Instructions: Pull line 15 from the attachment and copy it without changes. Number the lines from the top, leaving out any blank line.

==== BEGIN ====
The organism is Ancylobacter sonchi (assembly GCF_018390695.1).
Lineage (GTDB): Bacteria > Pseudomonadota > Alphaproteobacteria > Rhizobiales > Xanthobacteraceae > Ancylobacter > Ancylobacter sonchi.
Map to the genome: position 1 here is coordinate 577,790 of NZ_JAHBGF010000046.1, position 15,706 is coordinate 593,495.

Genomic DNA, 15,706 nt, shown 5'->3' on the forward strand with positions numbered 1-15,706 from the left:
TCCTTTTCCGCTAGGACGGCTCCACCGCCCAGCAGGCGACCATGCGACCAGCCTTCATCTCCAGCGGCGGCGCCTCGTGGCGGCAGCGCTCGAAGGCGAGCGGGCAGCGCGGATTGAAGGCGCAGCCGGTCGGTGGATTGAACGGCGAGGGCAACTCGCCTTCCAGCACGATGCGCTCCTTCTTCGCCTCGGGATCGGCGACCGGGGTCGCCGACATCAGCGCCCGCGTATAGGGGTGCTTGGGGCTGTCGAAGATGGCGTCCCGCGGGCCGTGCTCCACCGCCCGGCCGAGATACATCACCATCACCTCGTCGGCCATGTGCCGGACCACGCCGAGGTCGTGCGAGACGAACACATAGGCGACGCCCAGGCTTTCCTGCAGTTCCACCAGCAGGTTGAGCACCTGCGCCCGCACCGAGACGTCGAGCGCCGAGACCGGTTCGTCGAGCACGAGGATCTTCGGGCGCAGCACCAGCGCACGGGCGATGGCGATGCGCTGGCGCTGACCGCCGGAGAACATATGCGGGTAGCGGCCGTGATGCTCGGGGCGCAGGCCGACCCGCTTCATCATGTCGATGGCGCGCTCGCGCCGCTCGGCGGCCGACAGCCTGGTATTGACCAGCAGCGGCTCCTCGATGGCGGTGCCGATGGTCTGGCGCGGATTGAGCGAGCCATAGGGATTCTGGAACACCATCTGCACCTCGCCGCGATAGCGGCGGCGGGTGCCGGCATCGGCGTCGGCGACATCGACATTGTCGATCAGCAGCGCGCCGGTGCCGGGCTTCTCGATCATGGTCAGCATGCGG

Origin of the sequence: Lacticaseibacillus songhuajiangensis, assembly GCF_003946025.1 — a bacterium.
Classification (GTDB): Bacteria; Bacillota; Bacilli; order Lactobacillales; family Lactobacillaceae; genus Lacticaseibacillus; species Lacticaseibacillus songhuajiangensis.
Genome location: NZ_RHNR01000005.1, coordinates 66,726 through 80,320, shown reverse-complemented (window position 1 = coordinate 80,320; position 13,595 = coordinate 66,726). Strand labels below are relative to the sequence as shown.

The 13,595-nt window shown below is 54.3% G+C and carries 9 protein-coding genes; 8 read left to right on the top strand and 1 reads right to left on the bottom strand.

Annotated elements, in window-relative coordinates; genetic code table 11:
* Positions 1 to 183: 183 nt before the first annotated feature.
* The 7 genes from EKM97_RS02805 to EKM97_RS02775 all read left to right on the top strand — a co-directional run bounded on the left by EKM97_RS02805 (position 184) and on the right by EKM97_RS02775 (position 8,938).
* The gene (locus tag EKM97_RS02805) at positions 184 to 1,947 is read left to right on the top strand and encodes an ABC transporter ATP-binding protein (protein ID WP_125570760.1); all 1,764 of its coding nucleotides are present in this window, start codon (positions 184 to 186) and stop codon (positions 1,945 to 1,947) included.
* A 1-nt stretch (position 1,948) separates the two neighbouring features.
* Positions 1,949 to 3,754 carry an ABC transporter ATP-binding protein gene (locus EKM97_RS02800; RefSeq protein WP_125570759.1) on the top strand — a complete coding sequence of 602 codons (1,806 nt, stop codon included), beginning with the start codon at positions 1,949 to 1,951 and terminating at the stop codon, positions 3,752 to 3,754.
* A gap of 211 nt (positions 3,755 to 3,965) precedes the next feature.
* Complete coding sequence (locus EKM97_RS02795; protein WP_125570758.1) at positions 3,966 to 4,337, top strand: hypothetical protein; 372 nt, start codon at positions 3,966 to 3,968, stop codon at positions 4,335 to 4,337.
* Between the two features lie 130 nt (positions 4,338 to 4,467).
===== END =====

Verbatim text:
* Positions 1,949 to 3,754 carry an ABC transporter ATP-binding protein gene (locus EKM97_RS02800; RefSeq protein WP_125570759.1) on the top strand — a complete coding sequence of 602 codons (1,806 nt, stop codon included), beginning with the start codon at positions 1,949 to 1,951 and terminating at the stop codon, positions 3,752 to 3,754.